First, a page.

A generous, invaluable volume that collects the 53 stories published during his 40-year career by a master of both realism and surrealism, a writer who begins to look more and more like one of the very best modern American writers. This differs from the earlier Stories (1983) in including the total contents of such acclaimed (and award-winning) collections as The Magic Barrel, as well as several early efforts (of which the forgotten "Armistice" is especially impressive), and a scattering of others retrieved from the magazines in which they originally appeared. An unmistakable voice, terse and ironical while simultaneously colloquial urban-Jewish, sounds throughout these rich tales, which manage to be remarkably varied despite their emphasis on Malamud's trademark themes of victimization and loneliness. The exceptions are several sardonically amusing portrayals of the scapegrace flawed artist Arthur Fidelman, and the late, complex "fictive biographies" of such subjects as Virginia Woolf and Alma Mahler ("In Kew Gardens" and "Alma Redeemed," respectively) that seem to have developed out of his 1979 novel, Dublin's Lives. But the essential Malamud is found in his moving studies of the claims of charity and the consequences of acknowledging or denying one's kinship with others ("Idiots First," "Take Pity"), and more specifically of Jews unable to escape their heritage and its responsibilities ("Man in the Drawer," "The Last Mohican"). On another level, the imperatives of belonging are ingeniously rendered in such celebrated fantasies as "Angel Levine," "The Jewbird," and "The Silver Crown," an overlooked story that is one of Malamud's greatest. Even readers who think they know his work well may be surprised at how powerfully some of the lesser known stories continue to resonate ("The Bill" and the moving "Rembrandt's Hat" are exemplary). A landmark book that belongs on the same shelf with the collected stories of John Cheerer and Issac Bashevis Singer. "Believe me, there are Jews everywhere," intones a representative Malamud character. Believe me, we believe him.

Pub Date: Sept. 1, 1997

ISBN: 0-374-12639-9

Page Count: 400

Publisher: Farrar, Straus and Giroux

Review Posted Online: May 20, 2010

Kirkus Reviews Issue: July 1, 1997

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It's being called a novel, but it is more a hybrid: short-stories/essays/confessions about the Vietnam War—the subject that O'Brien reasonably comes back to with every book. Some of these stories/memoirs are very good in their starkness and factualness: the title piece, about what a foot soldier actually has on him (weights included) at any given time, lends a palpability that makes the emotional freight (fear, horror, guilt) correspond superbly. Maybe the most moving piece here is "On The Rainy River," about a draftee's ambivalence about going, and how he decided to go: "I would go to war—I would kill and maybe die—because I was embarrassed not to." But so much else is so structurally coy that real effects are muted and disadvantaged: O'Brien is writing a book more about earnestness than about war, and the peekaboos of this isn't really me but of course it truly is serve no true purpose. They make this an annoyingly arty book, hiding more than not behind Hemingwayesque time-signatures and puerile repetitions about war (and memory and everything else, for that matter) being hell and heaven both. A disappointment.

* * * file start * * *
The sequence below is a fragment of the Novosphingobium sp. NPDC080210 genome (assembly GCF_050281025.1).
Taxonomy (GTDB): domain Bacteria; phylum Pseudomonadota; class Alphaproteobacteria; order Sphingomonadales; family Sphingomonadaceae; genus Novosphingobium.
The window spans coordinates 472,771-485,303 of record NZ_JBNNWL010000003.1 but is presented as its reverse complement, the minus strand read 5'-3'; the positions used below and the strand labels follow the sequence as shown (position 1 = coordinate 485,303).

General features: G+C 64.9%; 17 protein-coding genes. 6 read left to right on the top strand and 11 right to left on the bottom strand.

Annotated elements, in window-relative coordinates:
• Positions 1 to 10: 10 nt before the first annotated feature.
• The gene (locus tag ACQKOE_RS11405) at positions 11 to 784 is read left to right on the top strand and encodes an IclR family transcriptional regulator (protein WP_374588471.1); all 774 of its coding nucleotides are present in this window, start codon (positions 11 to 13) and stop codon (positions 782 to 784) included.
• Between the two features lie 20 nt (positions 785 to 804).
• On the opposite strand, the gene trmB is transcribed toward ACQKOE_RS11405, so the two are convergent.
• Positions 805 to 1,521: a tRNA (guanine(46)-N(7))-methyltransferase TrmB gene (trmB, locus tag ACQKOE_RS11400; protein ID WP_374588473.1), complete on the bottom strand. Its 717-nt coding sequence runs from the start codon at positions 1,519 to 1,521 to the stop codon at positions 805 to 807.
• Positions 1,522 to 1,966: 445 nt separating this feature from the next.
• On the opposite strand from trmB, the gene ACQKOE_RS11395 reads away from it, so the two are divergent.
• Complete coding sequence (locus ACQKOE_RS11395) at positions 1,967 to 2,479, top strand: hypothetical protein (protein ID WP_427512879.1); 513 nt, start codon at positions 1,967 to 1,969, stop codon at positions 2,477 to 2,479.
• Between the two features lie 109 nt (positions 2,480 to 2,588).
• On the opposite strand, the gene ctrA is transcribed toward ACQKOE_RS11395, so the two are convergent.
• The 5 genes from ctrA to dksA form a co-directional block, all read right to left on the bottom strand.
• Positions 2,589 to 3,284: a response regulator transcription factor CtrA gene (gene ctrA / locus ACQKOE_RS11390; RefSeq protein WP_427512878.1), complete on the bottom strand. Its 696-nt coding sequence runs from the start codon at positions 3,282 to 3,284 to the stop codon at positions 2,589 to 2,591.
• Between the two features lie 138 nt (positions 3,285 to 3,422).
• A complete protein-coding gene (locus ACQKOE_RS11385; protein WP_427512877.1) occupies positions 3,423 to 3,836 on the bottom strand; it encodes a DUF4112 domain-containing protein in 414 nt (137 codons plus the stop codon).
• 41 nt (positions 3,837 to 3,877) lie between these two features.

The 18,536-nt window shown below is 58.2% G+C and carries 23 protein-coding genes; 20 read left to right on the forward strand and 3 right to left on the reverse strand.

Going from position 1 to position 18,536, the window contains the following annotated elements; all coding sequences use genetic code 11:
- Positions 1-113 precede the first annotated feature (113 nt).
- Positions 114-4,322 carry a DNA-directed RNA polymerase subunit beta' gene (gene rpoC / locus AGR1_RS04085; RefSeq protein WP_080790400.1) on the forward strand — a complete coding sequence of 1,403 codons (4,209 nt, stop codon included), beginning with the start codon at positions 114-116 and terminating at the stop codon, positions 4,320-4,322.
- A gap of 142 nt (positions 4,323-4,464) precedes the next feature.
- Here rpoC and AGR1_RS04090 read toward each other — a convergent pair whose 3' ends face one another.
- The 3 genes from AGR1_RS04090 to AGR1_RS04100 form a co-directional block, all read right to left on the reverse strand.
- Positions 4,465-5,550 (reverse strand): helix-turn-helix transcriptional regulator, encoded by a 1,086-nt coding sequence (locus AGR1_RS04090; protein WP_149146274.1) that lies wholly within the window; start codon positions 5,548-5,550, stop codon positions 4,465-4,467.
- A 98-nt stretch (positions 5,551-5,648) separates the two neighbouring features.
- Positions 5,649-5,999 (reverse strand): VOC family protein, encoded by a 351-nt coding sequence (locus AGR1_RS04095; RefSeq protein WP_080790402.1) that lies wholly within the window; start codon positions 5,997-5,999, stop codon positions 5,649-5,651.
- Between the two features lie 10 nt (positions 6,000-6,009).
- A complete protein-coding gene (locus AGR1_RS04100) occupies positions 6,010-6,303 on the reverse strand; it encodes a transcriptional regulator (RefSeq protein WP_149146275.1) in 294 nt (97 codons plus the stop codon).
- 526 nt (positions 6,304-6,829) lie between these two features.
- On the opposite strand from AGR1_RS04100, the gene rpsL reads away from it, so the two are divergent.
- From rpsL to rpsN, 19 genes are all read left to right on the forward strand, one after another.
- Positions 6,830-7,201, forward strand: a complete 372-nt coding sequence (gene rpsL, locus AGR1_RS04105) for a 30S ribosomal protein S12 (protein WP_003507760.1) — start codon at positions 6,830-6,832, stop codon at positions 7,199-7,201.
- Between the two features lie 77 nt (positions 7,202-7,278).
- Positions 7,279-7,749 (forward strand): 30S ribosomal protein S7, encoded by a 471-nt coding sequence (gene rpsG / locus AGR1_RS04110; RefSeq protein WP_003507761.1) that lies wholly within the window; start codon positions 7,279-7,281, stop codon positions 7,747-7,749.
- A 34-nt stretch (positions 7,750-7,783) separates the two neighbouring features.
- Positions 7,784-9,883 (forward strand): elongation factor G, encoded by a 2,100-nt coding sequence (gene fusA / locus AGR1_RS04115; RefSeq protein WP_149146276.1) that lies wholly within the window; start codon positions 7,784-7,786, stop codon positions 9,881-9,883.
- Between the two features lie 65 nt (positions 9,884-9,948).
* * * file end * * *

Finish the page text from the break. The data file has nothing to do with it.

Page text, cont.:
Pub Date: March 28, 1990

ISBN: 0618706410

Page Count: 256

Publisher: Houghton Mifflin

Review Posted Online: Oct. 2, 2011

Kirkus Reviews Issue: Feb. 15, 1990

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Old-fashioned short fiction: honest, probing and moving.


One of America’s great novelists (Lost Memory of Skin, 2011, etc.) also writes excellent stories, as his sixth collection reminds readers.

Don’t expect atmospheric mood poems or avant-garde stylistic games in these dozen tales. Banks is a traditionalist, interested in narrative and character development; his simple, flexible prose doesn’t call attention to itself as it serves those aims. The intricate, not necessarily permanent bonds of family are a central concern. The bleak, stoic “Former Marine” depicts an aging father driven to extremes because he’s too proud to admit to his adult sons that he can no longer take care of himself. In the heartbreaking title story, the death of a beloved dog signals the final rupture in a family already rent by divorce. Fraught marriages in all their variety are unsparingly scrutinized in “Christmas Party,” Big Dog” and “The Outer Banks." But as the collection moves along, interactions with strangers begin to occupy center stage. The protagonist of “The Invisible Parrot” transcends the anxieties of his hard-pressed life through an impromptu act of generosity to a junkie. A man waiting in an airport bar is the uneasy recipient of confidences about “Searching for Veronica” from a woman whose truthfulness and motives he begins to suspect, until he flees since “the only safe response is to quarantine yourself.” Lurking menace that erupts into violence features in many Banks novels, and here, it provides jarring climaxes to two otherwise solid stories, “Blue” and “The Green Door.” Yet Banks quietly conveys compassion for even the darkest of his characters. Many of them (like their author) are older, at a point in life where options narrow and the future is uncomfortably close at hand—which is why widowed Isabel’s fearless shucking of her confining past is so exhilarating in “SnowBirds,” albeit counterbalanced by her friend Jane’s bleak acceptance of her own limited prospects.

Old-fashioned short fiction: honest, probing and moving.

Pub Date: Nov. 12, 2013

ISBN: 978-0-06-185765-2

Page Count: 304

Publisher: Ecco/HarperCollins

Review Posted Online: Sept. 1, 2013

Kirkus Reviews Issue: Sept. 15, 2013

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